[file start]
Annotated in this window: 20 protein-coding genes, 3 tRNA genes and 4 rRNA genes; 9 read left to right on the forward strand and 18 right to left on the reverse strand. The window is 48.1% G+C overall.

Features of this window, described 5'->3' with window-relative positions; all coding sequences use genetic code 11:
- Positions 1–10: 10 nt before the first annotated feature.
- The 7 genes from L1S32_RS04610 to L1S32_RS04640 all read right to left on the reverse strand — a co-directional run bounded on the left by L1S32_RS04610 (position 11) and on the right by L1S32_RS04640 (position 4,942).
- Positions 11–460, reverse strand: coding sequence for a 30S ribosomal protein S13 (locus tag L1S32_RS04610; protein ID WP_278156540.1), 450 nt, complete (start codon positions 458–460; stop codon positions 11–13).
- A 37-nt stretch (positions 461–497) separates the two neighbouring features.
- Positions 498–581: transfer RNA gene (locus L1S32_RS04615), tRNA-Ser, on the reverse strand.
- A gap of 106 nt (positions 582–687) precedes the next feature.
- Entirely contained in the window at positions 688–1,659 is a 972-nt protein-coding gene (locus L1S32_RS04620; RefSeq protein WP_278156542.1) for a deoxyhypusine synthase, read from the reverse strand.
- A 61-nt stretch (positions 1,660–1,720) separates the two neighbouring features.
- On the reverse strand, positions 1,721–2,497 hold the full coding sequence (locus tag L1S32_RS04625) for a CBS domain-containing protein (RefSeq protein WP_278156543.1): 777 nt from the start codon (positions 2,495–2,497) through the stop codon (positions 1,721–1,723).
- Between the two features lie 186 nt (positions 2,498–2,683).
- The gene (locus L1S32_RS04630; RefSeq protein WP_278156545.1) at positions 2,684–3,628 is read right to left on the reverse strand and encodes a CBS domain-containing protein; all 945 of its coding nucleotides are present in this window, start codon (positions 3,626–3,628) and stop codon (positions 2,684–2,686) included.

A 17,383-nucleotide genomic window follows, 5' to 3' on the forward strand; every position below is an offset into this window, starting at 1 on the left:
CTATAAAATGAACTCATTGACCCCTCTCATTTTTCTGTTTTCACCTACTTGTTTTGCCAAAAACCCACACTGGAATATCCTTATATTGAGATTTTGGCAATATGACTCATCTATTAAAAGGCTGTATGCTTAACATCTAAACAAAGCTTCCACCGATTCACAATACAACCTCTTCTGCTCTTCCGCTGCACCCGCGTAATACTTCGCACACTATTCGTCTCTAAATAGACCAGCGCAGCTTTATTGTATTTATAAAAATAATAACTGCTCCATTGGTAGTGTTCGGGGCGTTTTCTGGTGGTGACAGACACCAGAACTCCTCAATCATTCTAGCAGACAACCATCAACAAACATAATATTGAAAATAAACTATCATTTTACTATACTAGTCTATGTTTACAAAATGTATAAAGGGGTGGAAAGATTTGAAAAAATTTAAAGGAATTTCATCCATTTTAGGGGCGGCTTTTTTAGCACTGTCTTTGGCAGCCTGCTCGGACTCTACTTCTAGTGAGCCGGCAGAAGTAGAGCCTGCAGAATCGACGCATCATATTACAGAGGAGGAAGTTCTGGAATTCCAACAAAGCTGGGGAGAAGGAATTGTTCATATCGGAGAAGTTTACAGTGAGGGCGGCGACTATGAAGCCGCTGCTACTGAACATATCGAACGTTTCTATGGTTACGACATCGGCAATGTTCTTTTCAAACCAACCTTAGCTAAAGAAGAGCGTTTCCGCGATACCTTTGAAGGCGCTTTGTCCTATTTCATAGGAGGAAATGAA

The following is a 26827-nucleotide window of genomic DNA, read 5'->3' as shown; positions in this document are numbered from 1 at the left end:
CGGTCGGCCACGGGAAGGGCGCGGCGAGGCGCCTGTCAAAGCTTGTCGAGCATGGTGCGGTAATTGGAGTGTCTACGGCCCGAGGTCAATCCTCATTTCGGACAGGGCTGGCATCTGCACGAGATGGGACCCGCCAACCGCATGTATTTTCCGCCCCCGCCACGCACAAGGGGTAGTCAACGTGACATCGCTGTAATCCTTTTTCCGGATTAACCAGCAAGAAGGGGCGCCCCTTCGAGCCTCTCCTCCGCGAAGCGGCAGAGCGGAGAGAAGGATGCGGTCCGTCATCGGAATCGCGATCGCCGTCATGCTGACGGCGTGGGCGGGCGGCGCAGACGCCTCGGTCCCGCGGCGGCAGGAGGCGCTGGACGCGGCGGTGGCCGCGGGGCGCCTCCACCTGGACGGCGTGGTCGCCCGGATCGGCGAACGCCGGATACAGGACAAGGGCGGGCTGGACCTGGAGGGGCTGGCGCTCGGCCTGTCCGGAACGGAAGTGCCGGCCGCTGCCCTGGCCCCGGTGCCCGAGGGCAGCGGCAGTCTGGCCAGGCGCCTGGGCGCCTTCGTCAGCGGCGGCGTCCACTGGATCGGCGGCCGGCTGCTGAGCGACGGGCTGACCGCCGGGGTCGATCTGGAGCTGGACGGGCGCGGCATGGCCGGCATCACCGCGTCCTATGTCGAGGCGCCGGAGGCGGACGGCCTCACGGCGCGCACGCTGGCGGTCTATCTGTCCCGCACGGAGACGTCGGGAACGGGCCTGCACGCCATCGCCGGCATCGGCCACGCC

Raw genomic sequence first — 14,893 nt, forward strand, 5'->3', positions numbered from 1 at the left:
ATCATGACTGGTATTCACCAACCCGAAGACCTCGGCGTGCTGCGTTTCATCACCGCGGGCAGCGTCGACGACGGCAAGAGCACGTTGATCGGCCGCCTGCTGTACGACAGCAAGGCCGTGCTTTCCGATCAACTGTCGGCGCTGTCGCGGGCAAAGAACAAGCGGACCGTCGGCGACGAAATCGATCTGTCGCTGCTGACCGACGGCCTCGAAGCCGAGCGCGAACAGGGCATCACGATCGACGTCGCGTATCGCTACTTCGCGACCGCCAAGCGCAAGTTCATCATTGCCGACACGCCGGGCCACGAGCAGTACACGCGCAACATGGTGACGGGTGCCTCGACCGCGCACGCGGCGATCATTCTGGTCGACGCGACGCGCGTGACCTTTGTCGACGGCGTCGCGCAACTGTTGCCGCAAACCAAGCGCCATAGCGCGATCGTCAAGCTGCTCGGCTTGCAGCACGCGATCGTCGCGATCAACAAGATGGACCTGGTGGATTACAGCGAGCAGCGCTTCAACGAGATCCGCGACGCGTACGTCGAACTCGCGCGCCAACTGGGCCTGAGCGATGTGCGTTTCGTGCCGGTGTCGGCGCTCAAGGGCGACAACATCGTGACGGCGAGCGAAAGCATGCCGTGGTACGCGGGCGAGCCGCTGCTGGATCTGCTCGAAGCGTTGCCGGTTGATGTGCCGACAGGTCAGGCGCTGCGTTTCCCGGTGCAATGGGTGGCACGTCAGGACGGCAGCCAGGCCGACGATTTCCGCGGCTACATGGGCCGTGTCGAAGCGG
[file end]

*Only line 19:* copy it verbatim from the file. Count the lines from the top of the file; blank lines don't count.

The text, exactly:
ATCATGACTGGTATTCACCAACCCGAAGACCTCGGCGTGCTGCGTTTCATCACCGCGGGCAGCGTCGACGACGGCAAGAGCACGTTGATCGGCCGCCTGCTGTACGACAGCAAGGCCGTGCTTTCCGATCAACTGTCGGCGCTGTCGCGGGCAAAGAACAAGCGGACCGTCGGCGACGAAATCGATCTGTCGCTGCTGACCGACGGCCTCGAAGCCGAGCGCGAACAGGGCATCACGATCGACGTCGCGTATCGCTACTTCGCGACCGCCAAGCGCAAGTTCATCATTGCCGACACGCCGGGCCACGAGCAGTACACGCGCAACATGGTGACGGGTGCCTCGACCGCGCACGCGGCGATCATTCTGGTCGACGCGACGCGCGTGACCTTTGTCGACGGCGTCGCGCAACTGTTGCCGCAAACCAAGCGCCATAGCGCGATCGTCAAGCTGCTCGGCTTGCAGCACGCGATCGTCGCGATCAACAAGATGGACCTGGTGGATTACAGCGAGCAGCGCTTCAACGAGATCCGCGACGCGTACGTCGAACTCGCGCGCCAACTGGGCCTGAGCGATGTGCGTTTCGTGCCGGTGTCGGCGCTCAAGGGCGACAACATCGTGACGGCGAGCGAAAGCATGCCGTGGTACGCGGGCGAGCCGCTGCTGGATCTGCTCGAAGCGTTGCCGGTTGATGTGCCGACAGGTCAGGCGCTGCGTTTCCCGGTGCAATGGGTGGCACGTCAGGACGGCAGCCAGGCCGACGATTTCCGCGGCTACATGGGCCGTGTCGAAGCGG